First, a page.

Does he accept that that is actually our position?

Daniel Kawczynski: All that I know is that a lot of people in my constituency—farmers and people who live in rural areas—will be adversely affected by the tax.

I was visited by 45 ladies from the Shropshire women's institute. We had a splendid afternoon together.

Mr. Leigh: I hope that they kept their clothes on.

Daniel Kawczynski: Well, we discussed a range of issues. Many of them live in very rural communities and they highlighted their anger about the tax.

The Chancellor of the Exchequer spoke about the moves that the Government are making to reduce CO 2 emissions and meet our Kyoto targets. As he knows and as the Prime Minister said on Australian television today, Great Britain accounts for only 2 per cent. of CO 2 emissions. I would have been far more impressed with the Chancellor if he had managed to bring to the House an agreement with the Chinese Finance Minister, Mr. Jin Renqing, and if he could convince him to take the matter seriously and to reduce China's CO 2 emissions. If the Chancellor could present the House with a treaty that the Chinese had signed to reduce CO 2 emissions, that would impress me. He is doing very little to make the Chinese more obliging on this matter.

There was no help for public sector workers. As has been mentioned already, today we have had the largest strike since 1926. Many public sector workers in Shrewsbury are striking today and feel very concerned about the fact that their pensions are going to be changed. They believe that some of the things that are happening in relation to the pension changes are contrary to the law of the land. I am sure that those things will be tested through the courts. What a shame that that the Chancellor did absolutely nothing in the Budget to help those people. I recently saw a delegation of such people in Shrewsbury. Some of them are strong Labour voters, but they informed me that they will never vote Labour again, which greatly encouraged me.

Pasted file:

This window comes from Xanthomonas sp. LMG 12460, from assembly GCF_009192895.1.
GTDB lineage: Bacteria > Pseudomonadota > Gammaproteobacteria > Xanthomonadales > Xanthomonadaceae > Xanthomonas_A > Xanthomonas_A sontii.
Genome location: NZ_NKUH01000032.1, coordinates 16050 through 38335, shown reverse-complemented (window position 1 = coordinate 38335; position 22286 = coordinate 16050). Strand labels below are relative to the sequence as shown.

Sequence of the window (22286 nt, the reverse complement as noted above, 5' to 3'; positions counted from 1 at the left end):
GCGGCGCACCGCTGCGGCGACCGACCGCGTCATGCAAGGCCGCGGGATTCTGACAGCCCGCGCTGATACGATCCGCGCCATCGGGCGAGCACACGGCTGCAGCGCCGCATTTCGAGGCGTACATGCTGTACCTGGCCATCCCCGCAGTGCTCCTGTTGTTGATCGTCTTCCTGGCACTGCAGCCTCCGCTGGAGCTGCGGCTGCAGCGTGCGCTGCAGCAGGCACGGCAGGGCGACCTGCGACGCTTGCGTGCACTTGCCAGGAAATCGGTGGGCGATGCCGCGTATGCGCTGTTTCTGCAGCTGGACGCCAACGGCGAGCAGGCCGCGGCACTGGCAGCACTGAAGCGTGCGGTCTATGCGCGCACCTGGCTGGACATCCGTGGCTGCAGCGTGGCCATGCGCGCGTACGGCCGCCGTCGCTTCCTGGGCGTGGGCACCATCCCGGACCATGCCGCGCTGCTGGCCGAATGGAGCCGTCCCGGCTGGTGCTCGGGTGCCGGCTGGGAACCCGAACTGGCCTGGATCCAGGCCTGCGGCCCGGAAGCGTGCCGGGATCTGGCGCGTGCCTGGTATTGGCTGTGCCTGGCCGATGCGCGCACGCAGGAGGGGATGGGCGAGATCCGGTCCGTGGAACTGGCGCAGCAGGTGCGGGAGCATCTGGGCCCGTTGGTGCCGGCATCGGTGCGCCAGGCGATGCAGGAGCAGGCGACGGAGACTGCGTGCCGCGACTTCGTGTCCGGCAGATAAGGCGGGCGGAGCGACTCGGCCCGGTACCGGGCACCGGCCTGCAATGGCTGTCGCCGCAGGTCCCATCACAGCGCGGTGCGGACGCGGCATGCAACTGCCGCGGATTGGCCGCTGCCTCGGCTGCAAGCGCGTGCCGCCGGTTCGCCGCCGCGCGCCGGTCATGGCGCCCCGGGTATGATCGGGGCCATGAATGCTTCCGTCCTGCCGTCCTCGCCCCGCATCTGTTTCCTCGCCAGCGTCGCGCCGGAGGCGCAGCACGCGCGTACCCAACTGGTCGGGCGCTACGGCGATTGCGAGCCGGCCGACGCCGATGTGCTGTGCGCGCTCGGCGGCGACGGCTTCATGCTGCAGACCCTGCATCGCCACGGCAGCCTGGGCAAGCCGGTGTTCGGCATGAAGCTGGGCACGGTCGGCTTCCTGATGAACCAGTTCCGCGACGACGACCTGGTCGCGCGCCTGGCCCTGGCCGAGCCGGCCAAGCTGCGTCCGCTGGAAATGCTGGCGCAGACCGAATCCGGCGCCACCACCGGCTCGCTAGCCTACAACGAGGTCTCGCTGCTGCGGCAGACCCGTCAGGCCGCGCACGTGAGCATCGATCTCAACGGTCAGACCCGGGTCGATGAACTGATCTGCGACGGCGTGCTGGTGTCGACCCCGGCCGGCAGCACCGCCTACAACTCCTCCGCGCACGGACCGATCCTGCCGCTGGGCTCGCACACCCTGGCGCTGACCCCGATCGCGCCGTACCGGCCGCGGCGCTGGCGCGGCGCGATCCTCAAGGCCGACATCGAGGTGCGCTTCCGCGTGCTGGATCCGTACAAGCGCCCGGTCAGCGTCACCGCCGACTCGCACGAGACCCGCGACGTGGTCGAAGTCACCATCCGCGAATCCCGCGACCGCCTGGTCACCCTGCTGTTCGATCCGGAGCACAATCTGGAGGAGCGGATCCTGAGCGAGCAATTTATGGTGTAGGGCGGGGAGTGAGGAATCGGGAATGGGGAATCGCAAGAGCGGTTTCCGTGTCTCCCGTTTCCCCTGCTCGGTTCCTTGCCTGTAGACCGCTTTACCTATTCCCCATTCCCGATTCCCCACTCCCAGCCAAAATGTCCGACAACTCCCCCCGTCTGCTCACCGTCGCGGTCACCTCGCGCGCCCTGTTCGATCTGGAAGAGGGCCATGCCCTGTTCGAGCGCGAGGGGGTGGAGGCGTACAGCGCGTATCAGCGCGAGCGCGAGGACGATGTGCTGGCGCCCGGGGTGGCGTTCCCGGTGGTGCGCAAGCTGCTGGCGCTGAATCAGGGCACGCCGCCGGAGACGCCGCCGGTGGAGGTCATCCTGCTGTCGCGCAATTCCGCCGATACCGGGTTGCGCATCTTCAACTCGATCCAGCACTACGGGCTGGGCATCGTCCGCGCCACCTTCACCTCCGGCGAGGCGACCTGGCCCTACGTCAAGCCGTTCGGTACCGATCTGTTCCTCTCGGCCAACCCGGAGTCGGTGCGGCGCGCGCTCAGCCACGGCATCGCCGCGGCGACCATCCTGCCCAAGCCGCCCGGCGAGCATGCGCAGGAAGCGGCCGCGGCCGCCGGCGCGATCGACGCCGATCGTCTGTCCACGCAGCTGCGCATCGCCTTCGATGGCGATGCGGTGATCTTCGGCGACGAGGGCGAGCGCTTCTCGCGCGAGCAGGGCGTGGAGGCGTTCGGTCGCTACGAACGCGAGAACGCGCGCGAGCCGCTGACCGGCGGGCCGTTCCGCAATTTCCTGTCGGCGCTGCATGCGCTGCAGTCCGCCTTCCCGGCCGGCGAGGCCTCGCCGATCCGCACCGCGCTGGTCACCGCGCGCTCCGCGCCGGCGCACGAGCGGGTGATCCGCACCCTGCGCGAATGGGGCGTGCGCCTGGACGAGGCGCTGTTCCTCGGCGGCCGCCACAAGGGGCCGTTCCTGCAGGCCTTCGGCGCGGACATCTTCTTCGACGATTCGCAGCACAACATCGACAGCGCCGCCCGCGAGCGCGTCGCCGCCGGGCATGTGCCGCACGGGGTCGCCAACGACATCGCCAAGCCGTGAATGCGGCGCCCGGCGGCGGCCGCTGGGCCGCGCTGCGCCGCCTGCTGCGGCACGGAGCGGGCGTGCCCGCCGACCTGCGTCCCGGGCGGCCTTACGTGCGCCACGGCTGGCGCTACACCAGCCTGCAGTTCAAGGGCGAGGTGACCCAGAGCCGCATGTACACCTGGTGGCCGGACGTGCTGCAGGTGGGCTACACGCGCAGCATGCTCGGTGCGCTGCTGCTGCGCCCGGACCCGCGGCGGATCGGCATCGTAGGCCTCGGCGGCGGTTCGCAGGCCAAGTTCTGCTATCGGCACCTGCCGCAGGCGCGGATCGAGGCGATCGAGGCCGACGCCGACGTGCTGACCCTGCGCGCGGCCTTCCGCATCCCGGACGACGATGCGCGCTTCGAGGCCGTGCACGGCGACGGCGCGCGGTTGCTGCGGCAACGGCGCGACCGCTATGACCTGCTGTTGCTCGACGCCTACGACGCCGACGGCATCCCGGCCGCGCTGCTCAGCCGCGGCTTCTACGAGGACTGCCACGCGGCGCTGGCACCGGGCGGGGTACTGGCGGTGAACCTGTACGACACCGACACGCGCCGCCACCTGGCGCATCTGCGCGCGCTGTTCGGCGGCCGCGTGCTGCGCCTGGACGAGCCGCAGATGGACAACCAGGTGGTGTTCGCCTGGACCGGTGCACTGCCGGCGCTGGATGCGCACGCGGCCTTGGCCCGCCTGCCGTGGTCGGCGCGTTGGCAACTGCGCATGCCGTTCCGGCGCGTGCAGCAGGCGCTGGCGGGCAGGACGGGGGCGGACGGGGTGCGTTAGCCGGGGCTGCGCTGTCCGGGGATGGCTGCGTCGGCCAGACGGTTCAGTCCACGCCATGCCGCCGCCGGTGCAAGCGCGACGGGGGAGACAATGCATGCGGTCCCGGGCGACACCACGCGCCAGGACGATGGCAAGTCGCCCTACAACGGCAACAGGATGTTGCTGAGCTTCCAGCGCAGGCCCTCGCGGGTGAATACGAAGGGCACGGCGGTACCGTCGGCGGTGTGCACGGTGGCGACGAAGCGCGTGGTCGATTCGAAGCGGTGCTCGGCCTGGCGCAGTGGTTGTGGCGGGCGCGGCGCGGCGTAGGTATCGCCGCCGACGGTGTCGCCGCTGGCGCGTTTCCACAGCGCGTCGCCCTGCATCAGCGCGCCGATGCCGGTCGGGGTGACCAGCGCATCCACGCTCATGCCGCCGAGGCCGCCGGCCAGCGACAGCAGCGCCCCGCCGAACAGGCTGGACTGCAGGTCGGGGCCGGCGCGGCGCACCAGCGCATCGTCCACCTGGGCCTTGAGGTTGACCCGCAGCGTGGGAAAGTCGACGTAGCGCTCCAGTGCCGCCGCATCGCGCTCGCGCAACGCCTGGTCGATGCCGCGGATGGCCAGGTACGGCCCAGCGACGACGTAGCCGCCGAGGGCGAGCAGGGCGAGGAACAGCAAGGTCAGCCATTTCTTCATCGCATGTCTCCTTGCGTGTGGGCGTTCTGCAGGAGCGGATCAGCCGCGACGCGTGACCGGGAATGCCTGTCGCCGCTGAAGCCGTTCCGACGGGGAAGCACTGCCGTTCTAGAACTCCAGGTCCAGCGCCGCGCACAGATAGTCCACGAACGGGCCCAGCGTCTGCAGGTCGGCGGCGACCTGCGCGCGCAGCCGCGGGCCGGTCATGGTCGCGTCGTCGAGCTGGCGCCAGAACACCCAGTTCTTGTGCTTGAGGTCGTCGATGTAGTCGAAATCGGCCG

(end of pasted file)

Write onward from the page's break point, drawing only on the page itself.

I do not think that farmers have been mentioned today, but, as I represent an agricultural constituency, I wanted to raise the issue. In particular, I want to talk about dairy farmers. I am so concerned about dairy
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farmers that I am setting up an all-party group on the issue. Some 70 Members have joined from all sections of the House. I am glad that the Chancellor has just entered the Chamber. What a shame that he failed to say a single thing about our farmers and the crisis that British agriculture is facing. He is so obsessed with Labour strongholds that he fails to remember the crisis of our rural community. There was not a single extra penny for that, in a week when there have been calls for the resignation of Lord Bach, who has appallingly mismanaged the single farm payments scheme, which has had appalling ramifications for Shropshire and Shrewsbury dairy farmers. In fact, I know of only one farmer who has received his single farm payment so far. We were promised that the bulk of our farmers would receive their payments by the end of March. It is now the end of March and next to none of them have received their payments. Before the Chancellor leaves the Chamber, I hope that he takes on board my strong concern—[Interruption.] No, he is not taking it on board; he is leaving—as usual. But I hope that, in the future, he does take on board the concerns of Shrewsbury dairy farmers.

Lastly, I will talk about something close to my heart. Today, I held a Westminster Hall debate on the provision of money to senior citizens who are in care homes or nursing homes. Unfortunately, not a single extra Member of Parliament attended my debate, which I was very disappointed about. However, the issue is huge and affects a lot of people in Shrewsbury. I have many people coming to see me who have had to sell their parents' home to pay for long-term care for them. I know that my generation will not be able to rely on the state to provide such care, which is why we will have to take out insurance policies to look after our parents, but members of this generation believe that it is the responsibility of the national health service and the state to provide long-term care in nursing homes. So I am very regretful—[Interruption.] The hon. Member for Doncaster, North (Edward Miliband) is making hand movements at me. I am not quite sure what he is trying to say.